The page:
Crystal Clear Timber Sale, Unit 474 field check (photo courtesy of BARK).

Federal Appeals Court Blocks Mt. Hood Logging

Cascadia Wildlands and our allies Bark and Oregon Wild prevailed before the Ninth Circuit Court of Appeals today federal court in a long-running legal battle over the Crystal Clear logging project on the eastern slopes of Mount Hood. The logging project encompassed nearly 12,000 acres of public land in the Mount Hood National Forest, and included almost 3000 acres of logging of mature and old-growth forests along with plans to build or re-open 36 miles of roads.

Our organizations pushed back against this logging project for several years, highlighting the significant harm it would cause to fish and wildlife (including Mt. Hood’s tiny population of gray wolves), its negative effects on carbon sequestration and climate change, and the reality that logging older, larger, and more fire resistant trees would likely increase the risk of destructive forest fires. Much of the hard work was done by volunteer field-checkers, stressing the importance and need for conservation organizations to get folks out in the woods to evaluate what truly is being proposed.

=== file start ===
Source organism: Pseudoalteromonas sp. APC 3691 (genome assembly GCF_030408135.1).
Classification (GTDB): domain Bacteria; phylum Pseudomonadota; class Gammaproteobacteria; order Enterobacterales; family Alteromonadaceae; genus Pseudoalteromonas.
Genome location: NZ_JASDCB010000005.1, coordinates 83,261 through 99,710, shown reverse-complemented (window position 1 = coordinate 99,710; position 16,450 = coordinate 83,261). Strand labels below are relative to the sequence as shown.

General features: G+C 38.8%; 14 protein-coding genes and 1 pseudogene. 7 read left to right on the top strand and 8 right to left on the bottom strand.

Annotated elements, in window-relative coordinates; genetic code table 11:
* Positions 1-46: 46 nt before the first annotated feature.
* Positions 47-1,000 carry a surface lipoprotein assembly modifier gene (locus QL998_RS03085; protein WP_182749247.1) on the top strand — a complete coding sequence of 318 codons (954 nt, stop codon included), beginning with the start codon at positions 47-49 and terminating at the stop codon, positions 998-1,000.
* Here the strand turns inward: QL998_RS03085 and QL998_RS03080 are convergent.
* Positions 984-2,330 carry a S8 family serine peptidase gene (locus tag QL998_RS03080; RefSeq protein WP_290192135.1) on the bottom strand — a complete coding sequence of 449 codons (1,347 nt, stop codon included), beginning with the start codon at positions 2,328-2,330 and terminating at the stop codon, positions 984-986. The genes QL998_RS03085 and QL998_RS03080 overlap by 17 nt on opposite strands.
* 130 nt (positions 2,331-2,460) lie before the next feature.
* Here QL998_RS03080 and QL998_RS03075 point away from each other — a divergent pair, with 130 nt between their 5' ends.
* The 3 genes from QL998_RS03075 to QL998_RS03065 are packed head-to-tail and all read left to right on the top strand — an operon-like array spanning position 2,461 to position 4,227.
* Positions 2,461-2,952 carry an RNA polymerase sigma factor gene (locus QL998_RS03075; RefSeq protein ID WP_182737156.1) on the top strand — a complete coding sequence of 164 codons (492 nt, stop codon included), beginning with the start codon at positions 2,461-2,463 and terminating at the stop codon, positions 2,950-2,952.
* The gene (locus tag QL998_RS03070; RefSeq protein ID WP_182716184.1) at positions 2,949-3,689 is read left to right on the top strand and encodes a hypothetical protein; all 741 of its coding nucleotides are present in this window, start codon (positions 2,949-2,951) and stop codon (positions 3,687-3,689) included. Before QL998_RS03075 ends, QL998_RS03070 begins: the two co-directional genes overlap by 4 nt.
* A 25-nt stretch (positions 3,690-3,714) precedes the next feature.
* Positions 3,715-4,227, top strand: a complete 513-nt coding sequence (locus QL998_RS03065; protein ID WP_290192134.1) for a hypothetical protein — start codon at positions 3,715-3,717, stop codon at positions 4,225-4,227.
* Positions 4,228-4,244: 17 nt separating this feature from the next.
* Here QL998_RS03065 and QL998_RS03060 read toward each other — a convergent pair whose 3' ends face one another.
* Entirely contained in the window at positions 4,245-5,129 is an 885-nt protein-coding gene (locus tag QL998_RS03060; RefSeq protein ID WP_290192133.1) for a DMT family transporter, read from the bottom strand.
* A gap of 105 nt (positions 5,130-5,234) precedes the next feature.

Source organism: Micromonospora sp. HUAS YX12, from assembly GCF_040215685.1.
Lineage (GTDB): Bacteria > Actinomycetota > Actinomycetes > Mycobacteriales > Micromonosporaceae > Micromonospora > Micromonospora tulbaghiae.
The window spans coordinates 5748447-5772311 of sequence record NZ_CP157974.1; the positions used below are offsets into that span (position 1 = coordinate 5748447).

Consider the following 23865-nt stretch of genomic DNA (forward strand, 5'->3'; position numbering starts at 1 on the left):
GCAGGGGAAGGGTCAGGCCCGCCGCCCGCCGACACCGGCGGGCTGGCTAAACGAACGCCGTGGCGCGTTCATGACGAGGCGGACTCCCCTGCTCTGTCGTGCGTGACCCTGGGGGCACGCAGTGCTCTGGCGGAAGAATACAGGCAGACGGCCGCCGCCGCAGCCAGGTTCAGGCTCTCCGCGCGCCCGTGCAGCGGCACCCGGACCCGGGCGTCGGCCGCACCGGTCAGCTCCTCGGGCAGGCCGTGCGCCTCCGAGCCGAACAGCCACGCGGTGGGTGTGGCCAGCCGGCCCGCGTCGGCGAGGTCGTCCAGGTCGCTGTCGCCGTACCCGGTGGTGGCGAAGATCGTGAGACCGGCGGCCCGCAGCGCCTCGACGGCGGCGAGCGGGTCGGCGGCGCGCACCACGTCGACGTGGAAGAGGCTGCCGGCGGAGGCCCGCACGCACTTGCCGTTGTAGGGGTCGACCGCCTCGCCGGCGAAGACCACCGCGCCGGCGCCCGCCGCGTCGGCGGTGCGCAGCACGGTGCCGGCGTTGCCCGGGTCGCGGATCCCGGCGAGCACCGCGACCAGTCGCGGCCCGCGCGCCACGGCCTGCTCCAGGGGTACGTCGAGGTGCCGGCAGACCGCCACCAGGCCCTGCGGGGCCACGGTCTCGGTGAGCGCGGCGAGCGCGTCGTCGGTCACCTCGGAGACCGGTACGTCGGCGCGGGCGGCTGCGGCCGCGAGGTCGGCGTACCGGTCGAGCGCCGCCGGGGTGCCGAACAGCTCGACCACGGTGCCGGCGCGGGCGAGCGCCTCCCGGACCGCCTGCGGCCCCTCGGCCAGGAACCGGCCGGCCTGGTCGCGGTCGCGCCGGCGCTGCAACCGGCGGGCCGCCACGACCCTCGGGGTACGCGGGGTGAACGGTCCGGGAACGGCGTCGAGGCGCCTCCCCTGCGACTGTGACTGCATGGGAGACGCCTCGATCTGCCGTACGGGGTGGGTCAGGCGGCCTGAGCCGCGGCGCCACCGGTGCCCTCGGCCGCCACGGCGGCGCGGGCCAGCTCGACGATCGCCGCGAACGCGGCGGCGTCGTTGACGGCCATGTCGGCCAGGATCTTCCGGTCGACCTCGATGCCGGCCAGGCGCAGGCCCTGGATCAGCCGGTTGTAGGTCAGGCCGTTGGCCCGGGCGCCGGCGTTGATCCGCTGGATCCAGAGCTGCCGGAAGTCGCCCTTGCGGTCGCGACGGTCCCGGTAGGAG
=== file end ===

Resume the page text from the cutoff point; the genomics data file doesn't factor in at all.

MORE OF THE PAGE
If you are interested in field-checking timber sales with Cascadia Wildlands, check out the Cascadia Action Team or WildCAT!

In the ruling, the Court acknowledged that although the Forest Service’ purported purpose of the project was to “reduce the risk of wildfires and promote safe fire-suppression activities,” that the mature forest logging would potentially not accomplish this goal, but actually make the wildfire problem worse. There is a considerable amount of science surrounding the relationship between logging and fire hazard, and the Forest Service was cherry-picking science or in some cases misapplying it in order to justify logging mature and old-growth forests.

This is a big win for our public forests and for all the Oregonians that enjoy Mt. Hood! Thank you to all of our members and supporters who fight tirelessly for our wild public places.

Again, consider signing up to volunteer and help us protect these cherished places or please donate to Cascadia Wildlands and contribute to these efforts!

The Court’s ruling can be found here.